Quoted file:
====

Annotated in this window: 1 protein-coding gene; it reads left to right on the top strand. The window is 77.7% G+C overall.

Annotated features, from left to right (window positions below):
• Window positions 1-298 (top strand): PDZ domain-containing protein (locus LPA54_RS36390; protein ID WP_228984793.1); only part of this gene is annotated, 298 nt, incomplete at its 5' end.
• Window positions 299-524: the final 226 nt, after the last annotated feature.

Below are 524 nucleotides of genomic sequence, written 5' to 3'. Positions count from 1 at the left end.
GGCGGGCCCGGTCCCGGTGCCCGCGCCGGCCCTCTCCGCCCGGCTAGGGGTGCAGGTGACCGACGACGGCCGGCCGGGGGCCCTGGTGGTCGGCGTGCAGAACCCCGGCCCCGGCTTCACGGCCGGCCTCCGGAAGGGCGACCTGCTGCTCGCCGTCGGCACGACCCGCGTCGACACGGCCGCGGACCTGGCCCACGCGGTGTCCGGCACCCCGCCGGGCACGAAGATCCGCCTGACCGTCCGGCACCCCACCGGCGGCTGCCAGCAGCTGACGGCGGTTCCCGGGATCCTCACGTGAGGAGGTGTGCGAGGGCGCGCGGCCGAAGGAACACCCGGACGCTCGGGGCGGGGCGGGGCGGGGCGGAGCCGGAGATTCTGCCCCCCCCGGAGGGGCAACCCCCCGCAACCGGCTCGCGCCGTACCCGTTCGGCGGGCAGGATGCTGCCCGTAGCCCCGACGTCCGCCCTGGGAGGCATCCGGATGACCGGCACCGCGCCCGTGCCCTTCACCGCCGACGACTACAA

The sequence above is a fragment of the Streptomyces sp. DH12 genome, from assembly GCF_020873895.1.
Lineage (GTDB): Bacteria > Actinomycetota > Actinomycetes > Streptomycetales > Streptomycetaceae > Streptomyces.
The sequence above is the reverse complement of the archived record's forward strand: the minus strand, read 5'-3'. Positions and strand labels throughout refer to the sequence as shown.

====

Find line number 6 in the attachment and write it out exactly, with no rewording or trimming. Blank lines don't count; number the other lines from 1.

GGCGGGCCCGGTCCCGGTGCCCGCGCCGGCCCTCTCCGCCCGGCTAGGGGTGCAGGTGACCGACGACGGCCGGCCGGGGGCCCTGGTGGTCGGCGTGCAGAACCCCGGCCCCGGCTTCACGGCCGGCCTCCGGAAGGGCGACCTGCTGCTCGCCGTCGGCACGACCCGCGTCGACACGGCCGCGGACCTGGCCCACGCGGTGTCCGGCACCCCGCCGGGCACGAAGATCCGCCTGACCGTCCGGCACCCCACCGGCGGCTGCCAGCAGCTGACGGCGGTTCCCGGGATCCTCACGTGAGGAGGTGTGCGAGGGCGCGCGGCCGAAGGAACACCCGGACGCTCGGGGCGGGGCGGGGCGGGGCGGAGCCGGAGATTCTGCCCCCCCCGGAGGGGCAACCCCCCGCAACCGGCTCGCGCCGTACCCGTTCGGCGGGCAGGATGCTGCCCGTAGCCCCGACGTCCGCCCTGGGAGGCATCCGGATGACCGGCACCGCGCCCGTGCCCTTCACCGCCGACGACTACAA